As a result, Nazi Germany’s Wehrmacht was the ablest military force in the Second World War. A 1977 study by US Army Colonel Trevor Dupuy declared:
On a man for man basis, the German ground soldier consistently inflicted casualties at about a 50% higher rate than they incurred from the opposing British and American troops under all circumstances. This was true when they were attacking and when they were defending, when they had a local numerical superiority and when, as was usually the case, they were outnumbered, when they had air superiority and when they did not, when they won and when they lost.7
In 1977, the American military was figuring out how to recover from Vietnam—a conflict it had lost despite—or perhaps partly because of—a combination of superb communications and data collection and complete air superiority, all of which intensified top-down control. It had got to the point that Commander in Chief Lyndon Johnson was selecting bombing targets. The search for a better theory of battlefield command led to investigation of the Wehrmacht’s “Auftragstaktik“ and its eventual translation into Yank—“mission command.”
The idea took hold formally in 2010, when mission command was made part of official Army doctrine in Field Manual 3-0 - Operations. It directs that:
Commanders focus their orders on the purpose of an operation rather than on the details of how to perform assigned tasks. Doing this minimizes detailed control and allows subordinates the greatest possible freedom of action.16
Sustainment providers in particular are now expected to be able to act without direct orders in support of whatever unit they are responsible for. In a combat situation, they must not wait for a supported commander to tell them “I need ammunition (or fuel, or food, or repair, or medical help) NOW.” They have to understand the commander’s intent well enough to anticipate the needs of the supported unit and, on their own initiative, keep the right support flowing to the right places at the right time. When speed is essential and information is limited, sustainers understand that “a decent plan carried out immediately is superior to a superb plan carried out much later.”8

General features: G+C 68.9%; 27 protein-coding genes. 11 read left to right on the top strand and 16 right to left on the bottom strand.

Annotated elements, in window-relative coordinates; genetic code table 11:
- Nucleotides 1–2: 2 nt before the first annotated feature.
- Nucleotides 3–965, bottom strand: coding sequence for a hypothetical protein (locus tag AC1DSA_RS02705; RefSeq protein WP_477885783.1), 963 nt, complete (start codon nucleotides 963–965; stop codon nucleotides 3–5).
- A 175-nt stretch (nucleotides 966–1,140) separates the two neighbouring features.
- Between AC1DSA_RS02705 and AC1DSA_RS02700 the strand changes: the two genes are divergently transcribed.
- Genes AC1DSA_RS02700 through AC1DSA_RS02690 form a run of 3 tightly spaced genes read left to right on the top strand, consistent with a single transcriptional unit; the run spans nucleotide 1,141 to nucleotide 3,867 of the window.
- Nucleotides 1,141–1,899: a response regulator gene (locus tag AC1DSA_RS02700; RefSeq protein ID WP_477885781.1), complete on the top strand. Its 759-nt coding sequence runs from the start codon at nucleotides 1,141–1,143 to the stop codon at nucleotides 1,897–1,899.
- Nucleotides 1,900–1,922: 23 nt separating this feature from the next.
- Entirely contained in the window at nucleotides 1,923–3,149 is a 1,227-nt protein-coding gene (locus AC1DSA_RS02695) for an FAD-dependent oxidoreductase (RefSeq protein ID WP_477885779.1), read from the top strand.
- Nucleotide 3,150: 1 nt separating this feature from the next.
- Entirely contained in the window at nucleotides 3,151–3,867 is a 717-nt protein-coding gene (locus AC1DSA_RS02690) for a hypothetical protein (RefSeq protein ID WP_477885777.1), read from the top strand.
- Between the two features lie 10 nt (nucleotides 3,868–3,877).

Fundamental to all of this is maintenance. The operators and crew of a weapons system, vehicle, or other equipment are encouraged to assume ownership of their machine and take pride in how well they can make it perform. Their manuals declare: “Operator/crew maintenance is the most critical operation of the Army maintenance system. Preventive maintenance checks and services (PMCS) is the foundation of field level maintenance.”9
Some of the maintenance training is so specialized that commanders worry about the requisite skills being “one deep” in the crew, and so “the commander must ensure that multiple individuals are cross-trained and cross-supportive.”10 (Cross-training was a decisive element in the October War of 1973. What would happen if a tank’s gunner was incapacitated? That would put the tank out of action for the Egyptians because the gunner’s skills were jealously concealed from everyone else. With the Israelis, every tank commander had been trained as a fully qualified gunner and thus could see the battlefield with a gunner’s eye, direct the tank accordingly, and also aim and fire the gun if necessary.) Cross-training builds mutual respect and sharp teamwork, and it makes training lively when team members’ roles are suddenly swapped.
For weapons systems in combat, where hard use and battle damage can take a weapon down, the focus is “on returning systems to operational status as quickly and as near as possible to the point of failure or damage.”11 On the battlefield, units of Ordnance-School-trained maintainers with specialized tools and skills are deployed as far “forward” as possible to back up the combat units. The combat crews are trained “to move the [damaged] vehicle at least one terrain feature or one kilometer away from enemy contact”12 and to recognize the “distinct colors and odors” of leaking fluids to help the Ordnance specialists diagnose problems. Battle damage and repair (called BDAR) emphasizes expediency. One manual spells it out: